After the meeting, we passed on looking for potoos and owls (Cano Negro is an excellent area for that) so we could get plenty of sleep in the comfortable Hotel de Campo.  I know, what kind of birding binge pays any attention to sleep? I suppose one where the players have more than forty years under their belts although the 3:45 in the morning alarm still kept us on our birding toes. A pre-dawn start was necessary to leave from the dock with enough time to reach our counting areas by five. This was especially true for our team since we were headed to one of more remote parts of the refuge, the “Finca Terrion”. Count organizer Renato Paniagua had told us about the place nearly a year before during the Arenal Christmas Count, captivating us with tales of Jaguars, the rare and wilderness needing White-lipped Peccary, and the tantalizing fact that the forest had never been surveyed for birds. It’s actually an easy place to find on a map of Cano Negro. Just look for the biggest, darkest green spot and that’s the farm, the last sizeable remnant of intact rainforest in the area.

We were headed there but the meeting with the wild area would be bittersweet. We already knew that, Renato had told us how Hurricane Otto had felled much of the forest the night before. With that tragic news went any hopes of finding something like a Crested Eagle or Great Jacamar but it would still be exciting to visit. What still lived there? What might persist in a hurricane damaged forest that was already growing back?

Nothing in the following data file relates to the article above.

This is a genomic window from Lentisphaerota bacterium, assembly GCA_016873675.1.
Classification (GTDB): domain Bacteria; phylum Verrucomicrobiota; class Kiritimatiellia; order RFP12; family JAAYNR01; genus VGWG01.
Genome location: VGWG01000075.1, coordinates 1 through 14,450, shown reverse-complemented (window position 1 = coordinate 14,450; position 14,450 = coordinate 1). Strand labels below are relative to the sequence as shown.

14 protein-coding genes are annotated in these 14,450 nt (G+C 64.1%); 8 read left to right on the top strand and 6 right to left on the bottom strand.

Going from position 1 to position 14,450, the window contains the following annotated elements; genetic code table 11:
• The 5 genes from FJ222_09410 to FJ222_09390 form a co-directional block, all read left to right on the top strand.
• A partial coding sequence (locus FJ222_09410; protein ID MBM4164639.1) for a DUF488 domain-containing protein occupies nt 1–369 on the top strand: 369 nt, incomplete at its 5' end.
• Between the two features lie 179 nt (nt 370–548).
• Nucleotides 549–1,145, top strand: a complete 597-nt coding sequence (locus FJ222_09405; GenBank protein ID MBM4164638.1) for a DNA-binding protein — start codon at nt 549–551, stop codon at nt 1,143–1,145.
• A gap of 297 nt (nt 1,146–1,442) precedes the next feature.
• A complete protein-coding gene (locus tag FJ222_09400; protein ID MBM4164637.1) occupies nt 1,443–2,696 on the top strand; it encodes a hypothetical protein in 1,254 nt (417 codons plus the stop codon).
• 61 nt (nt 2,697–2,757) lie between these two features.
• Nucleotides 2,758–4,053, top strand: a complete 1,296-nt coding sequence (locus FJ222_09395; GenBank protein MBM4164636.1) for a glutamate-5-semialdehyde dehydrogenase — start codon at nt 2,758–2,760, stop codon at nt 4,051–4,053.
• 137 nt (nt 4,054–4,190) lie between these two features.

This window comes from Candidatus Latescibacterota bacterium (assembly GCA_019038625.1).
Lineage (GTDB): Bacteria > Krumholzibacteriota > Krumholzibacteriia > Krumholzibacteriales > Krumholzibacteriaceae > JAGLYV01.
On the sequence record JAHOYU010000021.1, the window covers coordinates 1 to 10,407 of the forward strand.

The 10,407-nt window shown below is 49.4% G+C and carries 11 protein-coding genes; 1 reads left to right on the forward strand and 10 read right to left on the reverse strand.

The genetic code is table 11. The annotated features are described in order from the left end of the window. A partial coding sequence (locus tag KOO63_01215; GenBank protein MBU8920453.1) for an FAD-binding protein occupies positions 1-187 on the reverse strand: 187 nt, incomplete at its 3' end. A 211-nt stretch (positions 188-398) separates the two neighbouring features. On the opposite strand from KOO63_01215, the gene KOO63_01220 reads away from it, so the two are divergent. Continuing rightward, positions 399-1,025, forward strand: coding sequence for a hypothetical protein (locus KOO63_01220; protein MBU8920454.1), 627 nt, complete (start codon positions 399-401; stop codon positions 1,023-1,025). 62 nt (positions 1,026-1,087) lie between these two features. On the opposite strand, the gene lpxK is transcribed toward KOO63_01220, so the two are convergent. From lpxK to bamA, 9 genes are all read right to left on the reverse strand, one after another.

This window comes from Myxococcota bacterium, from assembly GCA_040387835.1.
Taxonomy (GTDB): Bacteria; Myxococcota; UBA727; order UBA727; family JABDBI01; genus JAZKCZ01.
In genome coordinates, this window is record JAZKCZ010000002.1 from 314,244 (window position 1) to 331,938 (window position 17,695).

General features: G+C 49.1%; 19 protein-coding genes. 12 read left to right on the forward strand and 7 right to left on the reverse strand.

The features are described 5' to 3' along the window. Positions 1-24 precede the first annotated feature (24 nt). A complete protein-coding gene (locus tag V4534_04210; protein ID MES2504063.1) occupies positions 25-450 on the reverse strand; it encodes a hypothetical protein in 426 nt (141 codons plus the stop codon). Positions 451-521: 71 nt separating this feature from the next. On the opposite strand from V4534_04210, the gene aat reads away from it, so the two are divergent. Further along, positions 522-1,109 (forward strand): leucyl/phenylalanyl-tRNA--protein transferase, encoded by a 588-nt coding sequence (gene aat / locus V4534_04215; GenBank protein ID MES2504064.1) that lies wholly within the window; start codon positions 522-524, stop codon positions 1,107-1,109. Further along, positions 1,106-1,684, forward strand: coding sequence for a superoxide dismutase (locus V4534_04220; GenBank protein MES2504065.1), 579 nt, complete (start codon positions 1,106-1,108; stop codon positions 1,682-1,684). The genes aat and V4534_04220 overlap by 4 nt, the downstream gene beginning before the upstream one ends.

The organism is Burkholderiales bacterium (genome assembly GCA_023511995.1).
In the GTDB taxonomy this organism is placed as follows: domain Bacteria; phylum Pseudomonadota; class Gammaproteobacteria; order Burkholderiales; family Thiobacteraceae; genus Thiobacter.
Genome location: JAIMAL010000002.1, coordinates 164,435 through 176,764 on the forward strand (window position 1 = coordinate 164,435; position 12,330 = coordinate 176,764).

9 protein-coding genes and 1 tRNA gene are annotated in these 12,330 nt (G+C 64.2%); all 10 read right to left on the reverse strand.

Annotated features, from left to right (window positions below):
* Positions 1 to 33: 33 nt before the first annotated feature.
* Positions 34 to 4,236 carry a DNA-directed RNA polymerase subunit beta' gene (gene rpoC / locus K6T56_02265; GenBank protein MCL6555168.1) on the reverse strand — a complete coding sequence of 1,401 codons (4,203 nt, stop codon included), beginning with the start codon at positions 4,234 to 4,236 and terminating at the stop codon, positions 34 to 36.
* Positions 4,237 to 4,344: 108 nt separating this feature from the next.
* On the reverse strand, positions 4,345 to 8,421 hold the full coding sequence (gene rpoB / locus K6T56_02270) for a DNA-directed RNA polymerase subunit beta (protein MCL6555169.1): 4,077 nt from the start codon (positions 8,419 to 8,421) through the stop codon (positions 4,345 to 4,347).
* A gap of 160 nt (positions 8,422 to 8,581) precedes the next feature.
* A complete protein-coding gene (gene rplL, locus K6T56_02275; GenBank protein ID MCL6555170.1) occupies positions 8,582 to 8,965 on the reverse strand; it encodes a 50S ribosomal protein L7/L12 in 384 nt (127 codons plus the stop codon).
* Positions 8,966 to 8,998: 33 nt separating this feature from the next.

The damaged forest.

We would find out shortly after arriving at the farm but first we had to traverse muddy pastures with hedgerows where Red-eyed Vireos and Summer Tanagers fed. It was counting time and hard to keep up with many expected edge species while occasional forest species punctuated the humid morning air with their calls. One of those species was a Pied Puffbird, our sole individual for the day and maybe the only one for the count. White-ringed Flycatchers also sang as we approached the forest, a kiskadee-like bird that lives in the canopy. A female Snowy Cotinga, another canopy species, surprised us by swooping down low to feed on fruits at eye level while a Bat Falcon had breakfast on a snag, and a Wilson’s Snipe, a great find, burst into view from underfoot. Various species of parrots and parakeets flew overhead and the birds kept coming even when we entered the forest.

Around 500 meters from the farm house, we reached the forest. Renato and the owner of the farm had cut a small trail into it and had warned us about the mosquitoes. They weren’t joking. When a hurricane smashes a rainforest, it apparently doesn’t just knock down too many trees. It also creates some mighty fine conditions for minute blood sucking freaks, ones so voracious that they apparently become immune to DEET. We got bit but we also got birds. Northern Barred and Wedge-billed Woodcreepers, Bicolored and Chestnut-backed Antbirds, Dot-winged Antwrens, and other forest species unlikely to be found elsewhere during the count. A fair-sized mixed flock gave us more birds, nothing rare, but it was still good to see that birds were surviving in the post hurricane habitat.

We also had close looks at Scarlet-rumped Cacique.

Heading back to the farm house, the counting continued and more species made it onto our list; four Green Ibises that hissed at us while feeding at the base of a massive tree (seriously, they hissed!), surprise White-fronted Parrots that fed in a fruiting tree, flycatchers and other species including excellent close looks at an uncommon Yellow-bellied Tyrannulet. Rain came and went but it cooled things down and also gave us a chance to sit down and enjoy a wonderful, home-cooked meal of rice, beans, and lamb! A delicious surprise and lunch made all the more memorable by the presence of tropical birds, good company, and a wild “pet” tarantula.